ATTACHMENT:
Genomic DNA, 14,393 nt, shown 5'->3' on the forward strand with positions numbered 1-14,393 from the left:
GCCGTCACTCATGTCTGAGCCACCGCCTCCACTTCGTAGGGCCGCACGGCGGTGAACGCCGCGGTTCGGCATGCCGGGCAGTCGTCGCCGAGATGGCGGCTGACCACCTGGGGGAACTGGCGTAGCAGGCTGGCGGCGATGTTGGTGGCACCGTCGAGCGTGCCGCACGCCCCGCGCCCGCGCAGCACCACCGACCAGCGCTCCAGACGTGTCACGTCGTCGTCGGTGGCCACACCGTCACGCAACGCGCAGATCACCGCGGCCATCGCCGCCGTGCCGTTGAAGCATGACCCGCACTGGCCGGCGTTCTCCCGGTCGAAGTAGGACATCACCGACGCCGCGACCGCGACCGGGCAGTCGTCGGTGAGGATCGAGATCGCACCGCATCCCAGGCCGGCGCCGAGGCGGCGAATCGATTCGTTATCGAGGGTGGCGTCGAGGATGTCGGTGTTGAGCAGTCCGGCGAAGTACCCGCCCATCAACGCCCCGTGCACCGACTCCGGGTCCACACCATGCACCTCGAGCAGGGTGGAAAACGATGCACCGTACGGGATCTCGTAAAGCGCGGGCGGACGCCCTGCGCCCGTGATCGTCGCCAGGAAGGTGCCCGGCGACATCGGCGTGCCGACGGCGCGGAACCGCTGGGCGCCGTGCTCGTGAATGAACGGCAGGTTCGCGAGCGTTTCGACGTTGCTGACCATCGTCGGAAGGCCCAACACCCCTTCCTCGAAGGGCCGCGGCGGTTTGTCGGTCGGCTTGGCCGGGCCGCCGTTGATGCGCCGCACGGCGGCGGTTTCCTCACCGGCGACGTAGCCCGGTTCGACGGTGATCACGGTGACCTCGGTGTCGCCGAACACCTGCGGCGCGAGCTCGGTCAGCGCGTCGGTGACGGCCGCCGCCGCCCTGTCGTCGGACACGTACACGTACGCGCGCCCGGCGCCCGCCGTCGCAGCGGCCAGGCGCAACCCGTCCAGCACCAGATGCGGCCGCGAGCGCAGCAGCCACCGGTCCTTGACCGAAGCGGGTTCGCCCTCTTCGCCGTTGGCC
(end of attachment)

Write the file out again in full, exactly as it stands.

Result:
Genomic DNA, 14,393 nt, shown 5'->3' on the forward strand with positions numbered 1-14,393 from the left:
GCCGTCACTCATGTCTGAGCCACCGCCTCCACTTCGTAGGGCCGCACGGCGGTGAACGCCGCGGTTCGGCATGCCGGGCAGTCGTCGCCGAGATGGCGGCTGACCACCTGGGGGAACTGGCGTAGCAGGCTGGCGGCGATGTTGGTGGCACCGTCGAGCGTGCCGCACGCCCCGCGCCCGCGCAGCACCACCGACCAGCGCTCCAGACGTGTCACGTCGTCGTCGGTGGCCACACCGTCACGCAACGCGCAGATCACCGCGGCCATCGCCGCCGTGCCGTTGAAGCATGACCCGCACTGGCCGGCGTTCTCCCGGTCGAAGTAGGACATCACCGACGCCGCGACCGCGACCGGGCAGTCGTCGGTGAGGATCGAGATCGCACCGCATCCCAGGCCGGCGCCGAGGCGGCGAATCGATTCGTTATCGAGGGTGGCGTCGAGGATGTCGGTGTTGAGCAGTCCGGCGAAGTACCCGCCCATCAACGCCCCGTGCACCGACTCCGGGTCCACACCATGCACCTCGAGCAGGGTGGAAAACGATGCACCGTACGGGATCTCGTAAAGCGCGGGCGGACGCCCTGCGCCCGTGATCGTCGCCAGGAAGGTGCCCGGCGACATCGGCGTGCCGACGGCGCGGAACCGCTGGGCGCCGTGCTCGTGAATGAACGGCAGGTTCGCGAGCGTTTCGACGTTGCTGACCATCGTCGGAAGGCCCAACACCCCTTCCTCGAAGGGCCGCGGCGGTTTGTCGGTCGGCTTGGCCGGGCCGCCGTTGATGCGCCGCACGGCGGCGGTTTCCTCACCGGCGACGTAGCCCGGTTCGACGGTGATCACGGTGACCTCGGTGTCGCCGAACACCTGCGGCGCGAGCTCGGTCAGCGCGTCGGTGACGGCCGCCGCCGCCCTGTCGTCGGACACGTACACGTACGCGCGCCCGGCGCCCGCCGTCGCAGCGGCCAGGCGCAACCCGTCCAGCACCAGATGCGGCCGCGAGCGCAGCAGCCACCGGTCCTTGACCGAAGCGGGTTCGCCCTCTTCGCCGTTGGCC